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Harold Kenow and Louise Kops
Harold "Shorty" Kenow was born on September 6, 1904. His parents, Albert and Mary Smetana Kenow, lived on the northwest corner of 1st Street and Irving Avenue in Faribault. Shorty got his name from the kids who played street hockey near their house. Since he was the smallest player in the game, he was soon called Shorty. The name stuck with him throughout his life.
According to Shorty, they used a tin can and sticks cut from tree branches. Their favorite sticks came from the plum trees growing along the Milwaukee Railroad tracks. The boys would take a saw and go hunting for just the right branch to cut!
Shorty attended Trinity Lutheran School for 8 years and went on to Faribault High School until he was 16 and could quit and go to work. He worked at, or for, Farmer Seed, Sheffield-King Flour Mill and the Shoe Factory before starting work with Nuttings in 1924. His first job for Nuttings was shoveling snow at the Nutting home. Later he worked on the outside crew for Nuttings before moving inside to the steel shop where he made floor trucks. He was later promoted to foreman in the steel department in 1940.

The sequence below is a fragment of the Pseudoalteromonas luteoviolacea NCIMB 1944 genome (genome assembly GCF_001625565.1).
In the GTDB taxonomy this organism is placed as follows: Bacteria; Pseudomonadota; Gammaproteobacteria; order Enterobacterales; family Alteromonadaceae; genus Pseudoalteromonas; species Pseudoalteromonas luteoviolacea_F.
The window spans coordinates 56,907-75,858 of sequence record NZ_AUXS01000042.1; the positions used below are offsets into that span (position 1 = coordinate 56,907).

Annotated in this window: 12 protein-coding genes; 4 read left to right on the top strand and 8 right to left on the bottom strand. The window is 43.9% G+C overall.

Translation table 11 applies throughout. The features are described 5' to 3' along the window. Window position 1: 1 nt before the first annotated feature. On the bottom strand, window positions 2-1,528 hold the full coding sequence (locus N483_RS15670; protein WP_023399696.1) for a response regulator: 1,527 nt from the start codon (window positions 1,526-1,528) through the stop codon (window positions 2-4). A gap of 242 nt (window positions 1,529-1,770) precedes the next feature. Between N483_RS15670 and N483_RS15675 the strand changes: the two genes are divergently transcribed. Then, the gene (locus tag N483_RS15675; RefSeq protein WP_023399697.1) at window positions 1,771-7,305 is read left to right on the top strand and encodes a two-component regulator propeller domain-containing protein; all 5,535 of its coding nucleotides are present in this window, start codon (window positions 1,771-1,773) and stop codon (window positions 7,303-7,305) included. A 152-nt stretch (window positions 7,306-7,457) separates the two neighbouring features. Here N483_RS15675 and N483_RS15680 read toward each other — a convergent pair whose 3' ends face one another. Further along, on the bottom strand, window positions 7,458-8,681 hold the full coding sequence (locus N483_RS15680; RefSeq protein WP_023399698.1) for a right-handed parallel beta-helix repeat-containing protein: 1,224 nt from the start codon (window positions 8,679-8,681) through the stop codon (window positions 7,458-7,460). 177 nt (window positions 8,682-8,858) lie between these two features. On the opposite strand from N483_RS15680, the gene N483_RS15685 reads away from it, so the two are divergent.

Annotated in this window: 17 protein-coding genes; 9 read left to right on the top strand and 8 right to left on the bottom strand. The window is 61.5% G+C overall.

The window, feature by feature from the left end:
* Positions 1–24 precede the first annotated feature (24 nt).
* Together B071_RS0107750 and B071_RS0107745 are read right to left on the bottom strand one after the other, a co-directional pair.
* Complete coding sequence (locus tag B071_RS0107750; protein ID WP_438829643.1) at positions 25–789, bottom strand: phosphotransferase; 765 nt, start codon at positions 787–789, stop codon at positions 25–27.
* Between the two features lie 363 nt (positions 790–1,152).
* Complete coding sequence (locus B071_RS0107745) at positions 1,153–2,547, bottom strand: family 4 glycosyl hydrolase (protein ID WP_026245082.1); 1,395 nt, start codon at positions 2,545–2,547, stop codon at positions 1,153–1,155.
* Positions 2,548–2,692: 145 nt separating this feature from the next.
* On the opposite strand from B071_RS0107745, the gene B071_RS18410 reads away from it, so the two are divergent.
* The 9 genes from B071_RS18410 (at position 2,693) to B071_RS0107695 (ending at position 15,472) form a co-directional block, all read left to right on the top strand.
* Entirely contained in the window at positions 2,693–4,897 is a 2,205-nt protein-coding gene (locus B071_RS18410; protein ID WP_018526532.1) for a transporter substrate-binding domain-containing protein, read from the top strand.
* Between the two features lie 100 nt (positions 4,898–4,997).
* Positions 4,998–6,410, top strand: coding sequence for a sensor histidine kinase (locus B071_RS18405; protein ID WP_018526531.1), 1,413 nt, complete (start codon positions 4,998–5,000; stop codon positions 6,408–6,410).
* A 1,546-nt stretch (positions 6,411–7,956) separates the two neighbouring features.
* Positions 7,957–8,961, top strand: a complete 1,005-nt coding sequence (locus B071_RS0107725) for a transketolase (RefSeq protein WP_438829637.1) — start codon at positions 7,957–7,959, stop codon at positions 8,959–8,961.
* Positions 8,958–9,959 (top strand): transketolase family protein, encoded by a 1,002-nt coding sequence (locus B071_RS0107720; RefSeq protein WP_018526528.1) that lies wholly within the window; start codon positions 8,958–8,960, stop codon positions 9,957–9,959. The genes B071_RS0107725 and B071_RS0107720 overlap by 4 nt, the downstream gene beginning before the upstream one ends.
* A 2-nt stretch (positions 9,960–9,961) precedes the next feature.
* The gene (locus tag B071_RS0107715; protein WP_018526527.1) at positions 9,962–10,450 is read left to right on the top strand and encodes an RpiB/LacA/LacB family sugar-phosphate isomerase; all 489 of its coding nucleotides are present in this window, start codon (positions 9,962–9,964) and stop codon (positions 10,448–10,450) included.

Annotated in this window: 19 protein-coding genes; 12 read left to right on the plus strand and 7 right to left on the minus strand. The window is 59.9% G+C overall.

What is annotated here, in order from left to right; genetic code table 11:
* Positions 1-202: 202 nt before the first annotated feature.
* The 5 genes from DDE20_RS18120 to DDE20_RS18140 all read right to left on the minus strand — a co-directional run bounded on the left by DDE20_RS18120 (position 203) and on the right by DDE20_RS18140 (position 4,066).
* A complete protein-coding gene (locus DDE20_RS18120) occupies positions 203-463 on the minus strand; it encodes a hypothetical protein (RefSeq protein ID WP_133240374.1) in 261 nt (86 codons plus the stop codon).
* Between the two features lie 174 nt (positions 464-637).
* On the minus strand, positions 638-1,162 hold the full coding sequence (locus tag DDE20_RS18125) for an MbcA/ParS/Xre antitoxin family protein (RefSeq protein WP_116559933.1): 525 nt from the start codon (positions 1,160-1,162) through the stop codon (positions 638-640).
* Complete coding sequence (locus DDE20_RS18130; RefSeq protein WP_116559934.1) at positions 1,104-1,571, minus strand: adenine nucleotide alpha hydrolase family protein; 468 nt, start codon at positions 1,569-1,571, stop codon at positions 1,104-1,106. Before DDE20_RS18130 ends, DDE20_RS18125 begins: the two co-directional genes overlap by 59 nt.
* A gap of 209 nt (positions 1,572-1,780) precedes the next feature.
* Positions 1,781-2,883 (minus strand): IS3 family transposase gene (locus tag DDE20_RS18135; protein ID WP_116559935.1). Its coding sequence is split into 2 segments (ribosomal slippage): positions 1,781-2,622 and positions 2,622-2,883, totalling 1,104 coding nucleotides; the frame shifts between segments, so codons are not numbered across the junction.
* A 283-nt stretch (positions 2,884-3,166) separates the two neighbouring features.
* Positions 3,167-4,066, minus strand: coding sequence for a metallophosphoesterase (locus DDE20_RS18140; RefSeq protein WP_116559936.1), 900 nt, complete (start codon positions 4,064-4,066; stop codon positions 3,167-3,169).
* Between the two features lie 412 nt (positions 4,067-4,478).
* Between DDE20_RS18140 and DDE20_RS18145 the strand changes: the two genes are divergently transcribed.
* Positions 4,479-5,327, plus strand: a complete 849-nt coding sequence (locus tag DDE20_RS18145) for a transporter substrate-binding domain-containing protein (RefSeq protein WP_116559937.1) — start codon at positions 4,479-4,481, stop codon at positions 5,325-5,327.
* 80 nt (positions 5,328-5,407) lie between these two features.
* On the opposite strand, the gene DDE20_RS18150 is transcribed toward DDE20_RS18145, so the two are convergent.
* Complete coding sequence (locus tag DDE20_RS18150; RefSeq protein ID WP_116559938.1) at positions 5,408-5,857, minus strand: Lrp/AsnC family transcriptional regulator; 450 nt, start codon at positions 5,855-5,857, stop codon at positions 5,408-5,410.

He used his metalworking skills to make much of the chancel furnishings for Peace Lutheran Church in Faribault. The hammered wrought iron communion rail, pulpit, credence table, baptismal font and hymn boards are all examples of his handiwork.
Perhaps he was better known for his garden where, in addition to a variety of vegetables, he had planted a large number of flowers to add color to the neighborhood. Many can remember his famous turtle soup cooked over an outdoor fire with a variety of vegetables from the garden!
Shorty met Louise "Red" Kops at the old National Guard Armory on Central Avenue in Faribault during a roller skating party. Shorty noticed Red (who didn't skate) and stopped to talk to her. They started dating and were married in 1929. After their marriage, they stayed with Pat and Alma Kenow for a while before buying their first house at 1728 2nd St. S.W. In 1941, they purchased a home at 1132 N.W. 7th St.
Louise Kops was the daughter of Theodore and Marie Dubeau Kops. She was born in North Dakota and moved to Redcliffe Canada while still a young girl. She told of picking up "Buffalo Chips" to be used for fuel in the family stove. After her father died in 1920, the family moved back to Faribault.
Before her marriage to Shorty, she had worked at the Seabury Divinity School and for the Headmaster at Shattuck. Many of us will remember her cooking skills and the divinity candy she made at Christmas time was an indescribable treat! Her interest in keeping up with family caused her to keep many obituary notices and other announcements and save them as a kind of family history.
They celebrated their Golden Anniversary in 1979. Louise died in 1981. Harold died in 1995.
This story also appears in the Kenow Family Album, compiled and prepared by Harold and Louise's oldest son - Harold.
Last modified on 2010/9/23 by skenow